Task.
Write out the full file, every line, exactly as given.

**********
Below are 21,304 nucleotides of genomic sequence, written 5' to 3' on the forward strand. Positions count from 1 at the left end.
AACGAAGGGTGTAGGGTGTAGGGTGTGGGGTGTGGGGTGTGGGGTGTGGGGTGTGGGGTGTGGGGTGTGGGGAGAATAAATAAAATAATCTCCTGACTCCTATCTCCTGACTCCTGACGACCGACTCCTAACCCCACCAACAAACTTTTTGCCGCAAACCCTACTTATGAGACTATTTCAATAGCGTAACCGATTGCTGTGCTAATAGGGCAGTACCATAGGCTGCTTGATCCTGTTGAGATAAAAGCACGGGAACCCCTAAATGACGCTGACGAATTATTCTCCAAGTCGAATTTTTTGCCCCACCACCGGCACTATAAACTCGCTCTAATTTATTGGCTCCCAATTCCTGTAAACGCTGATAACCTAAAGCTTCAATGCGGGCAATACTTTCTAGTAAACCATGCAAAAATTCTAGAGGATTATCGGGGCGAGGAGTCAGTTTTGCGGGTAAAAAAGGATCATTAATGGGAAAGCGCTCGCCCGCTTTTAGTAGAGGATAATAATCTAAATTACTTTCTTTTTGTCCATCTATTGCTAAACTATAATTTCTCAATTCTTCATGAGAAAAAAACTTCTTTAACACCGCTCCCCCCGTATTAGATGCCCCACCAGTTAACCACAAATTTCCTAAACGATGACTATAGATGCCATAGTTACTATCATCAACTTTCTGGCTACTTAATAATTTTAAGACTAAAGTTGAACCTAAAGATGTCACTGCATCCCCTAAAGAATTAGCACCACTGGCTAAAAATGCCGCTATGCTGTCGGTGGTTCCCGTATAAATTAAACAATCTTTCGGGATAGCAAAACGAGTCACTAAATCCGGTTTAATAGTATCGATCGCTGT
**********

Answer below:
Below are 21,304 nucleotides of genomic sequence, written 5' to 3' on the forward strand. Positions count from 1 at the left end.
AACGAAGGGTGTAGGGTGTAGGGTGTGGGGTGTGGGGTGTGGGGTGTGGGGTGTGGGGTGTGGGGTGTGGGGAGAATAAATAAAATAATCTCCTGACTCCTATCTCCTGACTCCTGACGACCGACTCCTAACCCCACCAACAAACTTTTTGCCGCAAACCCTACTTATGAGACTATTTCAATAGCGTAACCGATTGCTGTGCTAATAGGGCAGTACCATAGGCTGCTTGATCCTGTTGAGATAAAAGCACGGGAACCCCTAAATGACGCTGACGAATTATTCTCCAAGTCGAATTTTTTGCCCCACCACCGGCACTATAAACTCGCTCTAATTTATTGGCTCCCAATTCCTGTAAACGCTGATAACCTAAAGCTTCAATGCGGGCAATACTTTCTAGTAAACCATGCAAAAATTCTAGAGGATTATCGGGGCGAGGAGTCAGTTTTGCGGGTAAAAAAGGATCATTAATGGGAAAGCGCTCGCCCGCTTTTAGTAGAGGATAATAATCTAAATTACTTTCTTTTTGTCCATCTATTGCTAAACTATAATTTCTCAATTCTTCATGAGAAAAAAACTTCTTTAACACCGCTCCCCCCGTATTAGATGCCCCACCAGTTAACCACAAATTTCCTAAACGATGACTATAGATGCCATAGTTACTATCATCAACTTTCTGGCTACTTAATAATTTTAAGACTAAAGTTGAACCTAAAGATGTCACTGCATCCCCTAAAGAATTAGCACCACTGGCTAAAAATGCCGCTATGCTGTCGGTGGTTCCCGTATAAATTAAACAATCTTTCGGGATAGCAAAACGAGTCACTAAATCCGGTTTAATAGTATCGATCGCTGT